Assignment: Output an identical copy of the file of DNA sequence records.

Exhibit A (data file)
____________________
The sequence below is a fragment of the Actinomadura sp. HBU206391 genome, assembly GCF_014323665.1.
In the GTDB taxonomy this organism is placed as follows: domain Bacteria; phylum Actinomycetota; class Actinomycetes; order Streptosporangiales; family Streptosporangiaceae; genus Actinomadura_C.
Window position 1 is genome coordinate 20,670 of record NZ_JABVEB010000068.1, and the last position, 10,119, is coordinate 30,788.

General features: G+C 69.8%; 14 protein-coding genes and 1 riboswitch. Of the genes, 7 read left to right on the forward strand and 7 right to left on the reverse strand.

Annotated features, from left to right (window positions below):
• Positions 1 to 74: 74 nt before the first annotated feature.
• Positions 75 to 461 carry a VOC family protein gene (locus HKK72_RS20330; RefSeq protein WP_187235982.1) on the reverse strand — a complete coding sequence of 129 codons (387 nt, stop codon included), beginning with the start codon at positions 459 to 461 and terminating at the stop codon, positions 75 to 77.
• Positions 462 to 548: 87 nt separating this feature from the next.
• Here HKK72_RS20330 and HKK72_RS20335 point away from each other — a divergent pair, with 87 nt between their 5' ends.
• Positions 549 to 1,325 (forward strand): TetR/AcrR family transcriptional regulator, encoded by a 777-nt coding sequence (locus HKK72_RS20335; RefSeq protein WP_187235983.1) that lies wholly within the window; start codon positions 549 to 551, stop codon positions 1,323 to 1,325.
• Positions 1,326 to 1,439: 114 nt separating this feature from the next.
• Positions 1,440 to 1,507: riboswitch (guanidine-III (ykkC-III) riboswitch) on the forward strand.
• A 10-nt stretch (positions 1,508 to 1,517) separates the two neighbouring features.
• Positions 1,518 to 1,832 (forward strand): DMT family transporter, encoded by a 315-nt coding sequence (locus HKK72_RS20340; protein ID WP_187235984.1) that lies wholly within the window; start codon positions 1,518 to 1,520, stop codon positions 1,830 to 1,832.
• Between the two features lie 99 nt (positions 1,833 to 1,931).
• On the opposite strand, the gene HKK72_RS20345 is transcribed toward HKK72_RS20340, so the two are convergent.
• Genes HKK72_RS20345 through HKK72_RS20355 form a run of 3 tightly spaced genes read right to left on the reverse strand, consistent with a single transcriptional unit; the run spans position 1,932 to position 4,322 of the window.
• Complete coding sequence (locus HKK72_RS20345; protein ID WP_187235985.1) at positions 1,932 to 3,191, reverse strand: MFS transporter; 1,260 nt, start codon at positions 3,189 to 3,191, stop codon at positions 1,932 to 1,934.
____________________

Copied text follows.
The sequence below is a fragment of the Actinomadura sp. HBU206391 genome, assembly GCF_014323665.1.
In the GTDB taxonomy this organism is placed as follows: domain Bacteria; phylum Actinomycetota; class Actinomycetes; order Streptosporangiales; family Streptosporangiaceae; genus Actinomadura_C.
Window position 1 is genome coordinate 20,670 of record NZ_JABVEB010000068.1, and the last position, 10,119, is coordinate 30,788.

General features: G+C 69.8%; 14 protein-coding genes and 1 riboswitch. Of the genes, 7 read left to right on the forward strand and 7 right to left on the reverse strand.

Annotated features, from left to right (window positions below):
• Positions 1 to 74: 74 nt before the first annotated feature.
• Positions 75 to 461 carry a VOC family protein gene (locus HKK72_RS20330; RefSeq protein WP_187235982.1) on the reverse strand — a complete coding sequence of 129 codons (387 nt, stop codon included), beginning with the start codon at positions 459 to 461 and terminating at the stop codon, positions 75 to 77.
• Positions 462 to 548: 87 nt separating this feature from the next.
• Here HKK72_RS20330 and HKK72_RS20335 point away from each other — a divergent pair, with 87 nt between their 5' ends.
• Positions 549 to 1,325 (forward strand): TetR/AcrR family transcriptional regulator, encoded by a 777-nt coding sequence (locus HKK72_RS20335; RefSeq protein WP_187235983.1) that lies wholly within the window; start codon positions 549 to 551, stop codon positions 1,323 to 1,325.
• Positions 1,326 to 1,439: 114 nt separating this feature from the next.
• Positions 1,440 to 1,507: riboswitch (guanidine-III (ykkC-III) riboswitch) on the forward strand.
• A 10-nt stretch (positions 1,508 to 1,517) separates the two neighbouring features.
• Positions 1,518 to 1,832 (forward strand): DMT family transporter, encoded by a 315-nt coding sequence (locus HKK72_RS20340; protein ID WP_187235984.1) that lies wholly within the window; start codon positions 1,518 to 1,520, stop codon positions 1,830 to 1,832.
• Between the two features lie 99 nt (positions 1,833 to 1,931).
• On the opposite strand, the gene HKK72_RS20345 is transcribed toward HKK72_RS20340, so the two are convergent.
• Genes HKK72_RS20345 through HKK72_RS20355 form a run of 3 tightly spaced genes read right to left on the reverse strand, consistent with a single transcriptional unit; the run spans position 1,932 to position 4,322 of the window.
• Complete coding sequence (locus HKK72_RS20345; protein ID WP_187235985.1) at positions 1,932 to 3,191, reverse strand: MFS transporter; 1,260 nt, start codon at positions 3,189 to 3,191, stop codon at positions 1,932 to 1,934.